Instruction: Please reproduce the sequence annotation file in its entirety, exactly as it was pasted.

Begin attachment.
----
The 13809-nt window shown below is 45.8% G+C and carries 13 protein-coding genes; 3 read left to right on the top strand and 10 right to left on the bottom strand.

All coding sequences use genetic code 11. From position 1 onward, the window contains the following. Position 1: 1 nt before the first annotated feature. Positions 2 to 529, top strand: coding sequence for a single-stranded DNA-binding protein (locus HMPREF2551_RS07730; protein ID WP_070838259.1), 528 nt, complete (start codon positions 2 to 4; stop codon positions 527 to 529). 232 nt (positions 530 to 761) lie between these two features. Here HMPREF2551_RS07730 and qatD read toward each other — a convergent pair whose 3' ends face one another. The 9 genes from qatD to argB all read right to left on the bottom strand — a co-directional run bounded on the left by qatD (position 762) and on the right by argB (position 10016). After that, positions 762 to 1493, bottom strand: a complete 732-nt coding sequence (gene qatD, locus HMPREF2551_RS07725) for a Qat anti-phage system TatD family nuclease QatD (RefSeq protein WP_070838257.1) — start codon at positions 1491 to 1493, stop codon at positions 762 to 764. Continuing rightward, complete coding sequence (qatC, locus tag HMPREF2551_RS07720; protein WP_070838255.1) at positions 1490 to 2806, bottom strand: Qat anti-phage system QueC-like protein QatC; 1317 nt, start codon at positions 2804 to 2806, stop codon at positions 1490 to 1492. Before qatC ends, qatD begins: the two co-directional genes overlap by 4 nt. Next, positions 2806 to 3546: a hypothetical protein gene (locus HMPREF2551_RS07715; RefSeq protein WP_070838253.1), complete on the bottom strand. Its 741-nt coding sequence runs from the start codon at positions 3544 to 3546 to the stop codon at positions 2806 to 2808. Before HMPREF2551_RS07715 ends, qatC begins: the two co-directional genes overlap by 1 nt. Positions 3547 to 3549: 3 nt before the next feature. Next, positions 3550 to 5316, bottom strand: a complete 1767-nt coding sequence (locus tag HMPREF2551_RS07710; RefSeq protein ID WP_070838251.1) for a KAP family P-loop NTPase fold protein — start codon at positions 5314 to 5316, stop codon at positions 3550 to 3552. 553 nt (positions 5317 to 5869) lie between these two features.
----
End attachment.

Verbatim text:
The 13809-nt window shown below is 45.8% G+C and carries 13 protein-coding genes; 3 read left to right on the top strand and 10 right to left on the bottom strand.

All coding sequences use genetic code 11. From position 1 onward, the window contains the following. Position 1: 1 nt before the first annotated feature. Positions 2 to 529, top strand: coding sequence for a single-stranded DNA-binding protein (locus HMPREF2551_RS07730; protein ID WP_070838259.1), 528 nt, complete (start codon positions 2 to 4; stop codon positions 527 to 529). 232 nt (positions 530 to 761) lie between these two features. Here HMPREF2551_RS07730 and qatD read toward each other — a convergent pair whose 3' ends face one another. The 9 genes from qatD to argB all read right to left on the bottom strand — a co-directional run bounded on the left by qatD (position 762) and on the right by argB (position 10016). After that, positions 762 to 1493, bottom strand: a complete 732-nt coding sequence (gene qatD, locus HMPREF2551_RS07725) for a Qat anti-phage system TatD family nuclease QatD (RefSeq protein WP_070838257.1) — start codon at positions 1491 to 1493, stop codon at positions 762 to 764. Continuing rightward, complete coding sequence (qatC, locus tag HMPREF2551_RS07720; protein WP_070838255.1) at positions 1490 to 2806, bottom strand: Qat anti-phage system QueC-like protein QatC; 1317 nt, start codon at positions 2804 to 2806, stop codon at positions 1490 to 1492. Before qatC ends, qatD begins: the two co-directional genes overlap by 4 nt. Next, positions 2806 to 3546: a hypothetical protein gene (locus HMPREF2551_RS07715; RefSeq protein WP_070838253.1), complete on the bottom strand. Its 741-nt coding sequence runs from the start codon at positions 3544 to 3546 to the stop codon at positions 2806 to 2808. Before HMPREF2551_RS07715 ends, qatC begins: the two co-directional genes overlap by 1 nt. Positions 3547 to 3549: 3 nt before the next feature. Next, positions 3550 to 5316, bottom strand: a complete 1767-nt coding sequence (locus tag HMPREF2551_RS07710; RefSeq protein ID WP_070838251.1) for a KAP family P-loop NTPase fold protein — start codon at positions 5314 to 5316, stop codon at positions 3550 to 3552. 553 nt (positions 5317 to 5869) lie between these two features.